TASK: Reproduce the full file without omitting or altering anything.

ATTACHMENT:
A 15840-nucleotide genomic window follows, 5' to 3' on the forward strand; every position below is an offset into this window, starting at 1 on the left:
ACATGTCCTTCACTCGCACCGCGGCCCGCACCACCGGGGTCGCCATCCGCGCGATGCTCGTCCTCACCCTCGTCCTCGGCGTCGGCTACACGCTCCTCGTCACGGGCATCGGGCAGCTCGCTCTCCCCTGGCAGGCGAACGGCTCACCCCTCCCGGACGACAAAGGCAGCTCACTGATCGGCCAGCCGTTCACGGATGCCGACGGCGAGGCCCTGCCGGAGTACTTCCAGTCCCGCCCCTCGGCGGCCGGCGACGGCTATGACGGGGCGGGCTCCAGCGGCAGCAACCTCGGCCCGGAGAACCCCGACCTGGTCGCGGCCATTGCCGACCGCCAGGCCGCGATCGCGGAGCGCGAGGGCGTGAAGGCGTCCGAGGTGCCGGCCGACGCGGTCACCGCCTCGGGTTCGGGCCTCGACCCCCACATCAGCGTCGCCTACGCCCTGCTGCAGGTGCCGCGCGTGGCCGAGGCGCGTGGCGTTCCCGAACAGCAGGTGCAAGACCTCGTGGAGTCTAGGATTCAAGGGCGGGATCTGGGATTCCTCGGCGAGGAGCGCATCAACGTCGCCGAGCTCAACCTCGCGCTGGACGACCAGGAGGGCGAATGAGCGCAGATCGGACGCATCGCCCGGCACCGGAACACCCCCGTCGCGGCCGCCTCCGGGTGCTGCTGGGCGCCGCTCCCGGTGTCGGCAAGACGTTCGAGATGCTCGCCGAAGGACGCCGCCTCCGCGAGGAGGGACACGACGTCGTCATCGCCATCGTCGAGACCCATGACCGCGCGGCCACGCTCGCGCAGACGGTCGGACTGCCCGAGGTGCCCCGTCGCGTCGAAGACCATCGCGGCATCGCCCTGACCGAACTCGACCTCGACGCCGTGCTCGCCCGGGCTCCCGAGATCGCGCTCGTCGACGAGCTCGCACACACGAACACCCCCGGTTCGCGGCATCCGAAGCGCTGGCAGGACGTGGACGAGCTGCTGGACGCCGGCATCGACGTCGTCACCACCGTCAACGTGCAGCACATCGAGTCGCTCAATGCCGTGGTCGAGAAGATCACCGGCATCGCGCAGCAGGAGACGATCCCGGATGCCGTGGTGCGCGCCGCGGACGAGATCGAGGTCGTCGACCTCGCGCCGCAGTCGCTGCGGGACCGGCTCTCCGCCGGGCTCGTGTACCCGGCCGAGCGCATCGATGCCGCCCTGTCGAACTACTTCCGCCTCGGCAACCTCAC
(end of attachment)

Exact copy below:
A 15840-nucleotide genomic window follows, 5' to 3' on the forward strand; every position below is an offset into this window, starting at 1 on the left:
ACATGTCCTTCACTCGCACCGCGGCCCGCACCACCGGGGTCGCCATCCGCGCGATGCTCGTCCTCACCCTCGTCCTCGGCGTCGGCTACACGCTCCTCGTCACGGGCATCGGGCAGCTCGCTCTCCCCTGGCAGGCGAACGGCTCACCCCTCCCGGACGACAAAGGCAGCTCACTGATCGGCCAGCCGTTCACGGATGCCGACGGCGAGGCCCTGCCGGAGTACTTCCAGTCCCGCCCCTCGGCGGCCGGCGACGGCTATGACGGGGCGGGCTCCAGCGGCAGCAACCTCGGCCCGGAGAACCCCGACCTGGTCGCGGCCATTGCCGACCGCCAGGCCGCGATCGCGGAGCGCGAGGGCGTGAAGGCGTCCGAGGTGCCGGCCGACGCGGTCACCGCCTCGGGTTCGGGCCTCGACCCCCACATCAGCGTCGCCTACGCCCTGCTGCAGGTGCCGCGCGTGGCCGAGGCGCGTGGCGTTCCCGAACAGCAGGTGCAAGACCTCGTGGAGTCTAGGATTCAAGGGCGGGATCTGGGATTCCTCGGCGAGGAGCGCATCAACGTCGCCGAGCTCAACCTCGCGCTGGACGACCAGGAGGGCGAATGAGCGCAGATCGGACGCATCGCCCGGCACCGGAACACCCCCGTCGCGGCCGCCTCCGGGTGCTGCTGGGCGCCGCTCCCGGTGTCGGCAAGACGTTCGAGATGCTCGCCGAAGGACGCCGCCTCCGCGAGGAGGGACACGACGTCGTCATCGCCATCGTCGAGACCCATGACCGCGCGGCCACGCTCGCGCAGACGGTCGGACTGCCCGAGGTGCCCCGTCGCGTCGAAGACCATCGCGGCATCGCCCTGACCGAACTCGACCTCGACGCCGTGCTCGCCCGGGCTCCCGAGATCGCGCTCGTCGACGAGCTCGCACACACGAACACCCCCGGTTCGCGGCATCCGAAGCGCTGGCAGGACGTGGACGAGCTGCTGGACGCCGGCATCGACGTCGTCACCACCGTCAACGTGCAGCACATCGAGTCGCTCAATGCCGTGGTCGAGAAGATCACCGGCATCGCGCAGCAGGAGACGATCCCGGATGCCGTGGTGCGCGCCGCGGACGAGATCGAGGTCGTCGACCTCGCGCCGCAGTCGCTGCGGGACCGGCTCTCCGCCGGGCTCGTGTACCCGGCCGAGCGCATCGATGCCGCCCTGTCGAACTACTTCCGCCTCGGCAACCTCAC